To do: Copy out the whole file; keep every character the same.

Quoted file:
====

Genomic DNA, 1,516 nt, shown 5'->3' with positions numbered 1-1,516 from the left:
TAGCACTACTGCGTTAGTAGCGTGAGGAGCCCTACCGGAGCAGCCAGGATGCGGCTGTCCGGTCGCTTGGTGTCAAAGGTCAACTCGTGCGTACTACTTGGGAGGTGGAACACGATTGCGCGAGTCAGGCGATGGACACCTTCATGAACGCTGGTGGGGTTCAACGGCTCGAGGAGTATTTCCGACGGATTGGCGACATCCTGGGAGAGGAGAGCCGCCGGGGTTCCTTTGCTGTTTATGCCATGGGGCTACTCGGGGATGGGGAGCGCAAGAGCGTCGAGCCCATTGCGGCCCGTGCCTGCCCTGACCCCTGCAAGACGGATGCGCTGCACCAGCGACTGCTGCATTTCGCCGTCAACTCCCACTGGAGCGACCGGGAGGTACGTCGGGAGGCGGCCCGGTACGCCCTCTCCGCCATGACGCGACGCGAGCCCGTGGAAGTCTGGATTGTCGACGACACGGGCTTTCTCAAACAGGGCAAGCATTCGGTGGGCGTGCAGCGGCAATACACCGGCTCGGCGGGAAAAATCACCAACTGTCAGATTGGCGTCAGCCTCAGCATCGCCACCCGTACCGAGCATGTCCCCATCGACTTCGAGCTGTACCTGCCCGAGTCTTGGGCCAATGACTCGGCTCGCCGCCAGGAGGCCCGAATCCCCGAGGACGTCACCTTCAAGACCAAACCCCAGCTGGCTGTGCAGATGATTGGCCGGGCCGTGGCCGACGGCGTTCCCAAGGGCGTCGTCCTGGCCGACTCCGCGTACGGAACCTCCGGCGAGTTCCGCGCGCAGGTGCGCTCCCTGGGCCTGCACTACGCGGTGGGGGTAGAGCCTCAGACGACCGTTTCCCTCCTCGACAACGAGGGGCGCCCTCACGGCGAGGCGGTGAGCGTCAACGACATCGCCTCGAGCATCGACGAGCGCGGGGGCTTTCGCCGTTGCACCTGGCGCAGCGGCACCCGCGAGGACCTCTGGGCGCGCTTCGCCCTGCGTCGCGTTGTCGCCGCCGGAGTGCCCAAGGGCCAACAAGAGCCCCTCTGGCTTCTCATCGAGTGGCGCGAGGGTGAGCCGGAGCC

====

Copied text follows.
Genomic DNA, 1,516 nt, shown 5'->3' with positions numbered 1-1,516 from the left:
TAGCACTACTGCGTTAGTAGCGTGAGGAGCCCTACCGGAGCAGCCAGGATGCGGCTGTCCGGTCGCTTGGTGTCAAAGGTCAACTCGTGCGTACTACTTGGGAGGTGGAACACGATTGCGCGAGTCAGGCGATGGACACCTTCATGAACGCTGGTGGGGTTCAACGGCTCGAGGAGTATTTCCGACGGATTGGCGACATCCTGGGAGAGGAGAGCCGCCGGGGTTCCTTTGCTGTTTATGCCATGGGGCTACTCGGGGATGGGGAGCGCAAGAGCGTCGAGCCCATTGCGGCCCGTGCCTGCCCTGACCCCTGCAAGACGGATGCGCTGCACCAGCGACTGCTGCATTTCGCCGTCAACTCCCACTGGAGCGACCGGGAGGTACGTCGGGAGGCGGCCCGGTACGCCCTCTCCGCCATGACGCGACGCGAGCCCGTGGAAGTCTGGATTGTCGACGACACGGGCTTTCTCAAACAGGGCAAGCATTCGGTGGGCGTGCAGCGGCAATACACCGGCTCGGCGGGAAAAATCACCAACTGTCAGATTGGCGTCAGCCTCAGCATCGCCACCCGTACCGAGCATGTCCCCATCGACTTCGAGCTGTACCTGCCCGAGTCTTGGGCCAATGACTCGGCTCGCCGCCAGGAGGCCCGAATCCCCGAGGACGTCACCTTCAAGACCAAACCCCAGCTGGCTGTGCAGATGATTGGCCGGGCCGTGGCCGACGGCGTTCCCAAGGGCGTCGTCCTGGCCGACTCCGCGTACGGAACCTCCGGCGAGTTCCGCGCGCAGGTGCGCTCCCTGGGCCTGCACTACGCGGTGGGGGTAGAGCCTCAGACGACCGTTTCCCTCCTCGACAACGAGGGGCGCCCTCACGGCGAGGCGGTGAGCGTCAACGACATCGCCTCGAGCATCGACGAGCGCGGGGGCTTTCGCCGTTGCACCTGGCGCAGCGGCACCCGCGAGGACCTCTGGGCGCGCTTCGCCCTGCGTCGCGTTGTCGCCGCCGGAGTGCCCAAGGGCCAACAAGAGCCCCTCTGGCTTCTCATCGAGTGGCGCGAGGGTGAGCCGGAGCC